Dutch PM Mark Rutte to quit politics in wake of government’s collapse

Parliament listens in stunned silence as long-serving leader announces surprise decision to retire

The Netherlands was in shock on Monday after long-serving centre-right prime minister Mark Rutte announced his retirement from politics – just 48 hours after his fourth consecutive coalition government collapsed in an acrimonious row over immigration.

What made Mr Rutte’s brief announcement to parliament doubly surprising was that late on Friday evening, just hours after it became clear that the demise of the government was irretrievable, he said he would be willing to lead a fifth cabinet, if one could be put together.

A weekend, however, can be a long time in politics. As a result, MPs arriving in parliament on Monday for what was expected to be a long and heated series of recriminations, had no inkling of what was about to unfold until Mr Rutte took the podium and announced his departure.

“Yesterday morning I made the decision that I will not be available again as leader of the Liberal [VVD] party”, he told the house, to a stunned silence. “Once the new cabinet is formed after the election, I will leave politics.”


Mr Rutte (56), the longest serving EU premier apart from Hungary’s Viktor Orban, told reporters as he left the chamber: “I do this with mixed feelings. But I have made the decision – and it feels right.”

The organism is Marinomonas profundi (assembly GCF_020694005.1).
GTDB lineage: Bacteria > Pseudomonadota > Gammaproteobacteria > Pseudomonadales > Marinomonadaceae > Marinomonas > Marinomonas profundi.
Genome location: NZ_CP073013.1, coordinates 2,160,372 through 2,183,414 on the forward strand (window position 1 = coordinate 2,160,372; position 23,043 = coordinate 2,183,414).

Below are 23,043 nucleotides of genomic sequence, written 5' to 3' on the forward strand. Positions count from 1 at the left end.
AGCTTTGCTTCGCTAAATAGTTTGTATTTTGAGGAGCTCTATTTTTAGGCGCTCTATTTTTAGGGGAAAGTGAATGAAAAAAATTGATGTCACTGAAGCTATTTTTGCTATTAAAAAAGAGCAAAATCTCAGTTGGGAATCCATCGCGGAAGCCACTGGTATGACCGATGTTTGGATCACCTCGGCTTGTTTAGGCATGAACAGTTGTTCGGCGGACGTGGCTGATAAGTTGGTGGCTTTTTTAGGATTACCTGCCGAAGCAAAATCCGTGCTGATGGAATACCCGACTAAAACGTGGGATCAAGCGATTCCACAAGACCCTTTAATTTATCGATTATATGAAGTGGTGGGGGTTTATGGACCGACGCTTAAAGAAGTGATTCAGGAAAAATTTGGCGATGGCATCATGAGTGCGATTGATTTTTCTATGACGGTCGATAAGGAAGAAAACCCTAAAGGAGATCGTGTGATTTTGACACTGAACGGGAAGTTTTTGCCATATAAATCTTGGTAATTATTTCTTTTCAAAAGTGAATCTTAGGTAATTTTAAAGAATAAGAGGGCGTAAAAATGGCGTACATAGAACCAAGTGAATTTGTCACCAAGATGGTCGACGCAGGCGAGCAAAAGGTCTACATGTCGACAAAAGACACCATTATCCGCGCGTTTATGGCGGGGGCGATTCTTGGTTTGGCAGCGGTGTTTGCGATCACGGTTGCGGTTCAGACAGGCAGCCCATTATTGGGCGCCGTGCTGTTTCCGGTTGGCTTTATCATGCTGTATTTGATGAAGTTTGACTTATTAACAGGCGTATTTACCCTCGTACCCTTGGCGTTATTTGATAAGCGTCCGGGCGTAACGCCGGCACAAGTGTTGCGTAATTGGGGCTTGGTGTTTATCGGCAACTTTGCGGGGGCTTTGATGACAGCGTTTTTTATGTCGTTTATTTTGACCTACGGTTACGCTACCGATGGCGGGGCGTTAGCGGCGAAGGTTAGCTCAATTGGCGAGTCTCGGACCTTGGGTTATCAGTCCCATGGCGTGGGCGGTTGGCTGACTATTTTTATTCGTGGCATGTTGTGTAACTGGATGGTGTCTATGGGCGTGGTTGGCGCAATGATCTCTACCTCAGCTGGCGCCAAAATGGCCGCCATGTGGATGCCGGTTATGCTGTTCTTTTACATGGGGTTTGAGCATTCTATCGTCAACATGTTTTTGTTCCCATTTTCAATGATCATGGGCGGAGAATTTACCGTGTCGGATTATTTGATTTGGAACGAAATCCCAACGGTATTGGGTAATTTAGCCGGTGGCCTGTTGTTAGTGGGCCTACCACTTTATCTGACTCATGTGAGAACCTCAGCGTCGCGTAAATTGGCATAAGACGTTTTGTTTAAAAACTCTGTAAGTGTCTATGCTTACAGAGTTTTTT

In the background, there were multiple pressures on Mr Rutte, not least from senior figures in his own party who initially put pressure on him to adopt a tough line with his coalition partners on immigration, but who by Sunday were excoriating him for going too far and sparking an unnecessary election.

In addition, spurred by Mr Rutte’s reputation for getting out of a tight spot, opposition leaders – particularly Labour, GreenLeft and the Freedom Party – came together over the weekend to threaten a vote of no confidence if he attempted to stay on.

“He must leave immediately,”Freedom Party leader Geert Wilders tweeted. “Let this be the end of the Rutte era,” declared Labour leader Esther Ouwehand. Socialist leader Lilian Martijnssen said she wanted “a Netherlands without Rutte”.

On the margins, the Christian Democrats, long-time allies of the Liberals, had their own difficulties when their leader, former finance minister, Wopke Hoekstra (47), said he too would step down for reasons unspecified.

Apart from internal criticism and the prospect of an opposition confidence motion, another strategic factor for Mr Rutte is likely to have been the decision by the “farmer-civilian protest party”, BoerBurgerBeweging, known as BBB, to refuse to join any new coalition he leads.

Polling suggests the BBB will be the second-largest party after the November general election, trading its current single seat for at least 23 in the 150-seat parliament, in comparison to a forecast of 28 for the Liberals, meaning a straight battle to form a coalition.

The BBB shot to prominence in the regional elections last March as a single-issue party opposed to the government’s plans to halve nitrogen emissions by 2030 by dramatically reducing livestock numbers and shutting down thousands of farms.

However, party leader Caroline van der Plas added to a weekend of surprises on Saturday when she said she didn’t necessarily see herself as prime minister even if the possibility arose – raising the issue of whether the BBB can broaden its policy appeal and present itself as a party of government.

Peter Cluskey

Peter Cluskey

Peter Cluskey is a journalist and broadcaster based in The Hague, where he covers Dutch news and politics plus the work of organisations such as the International Criminal Court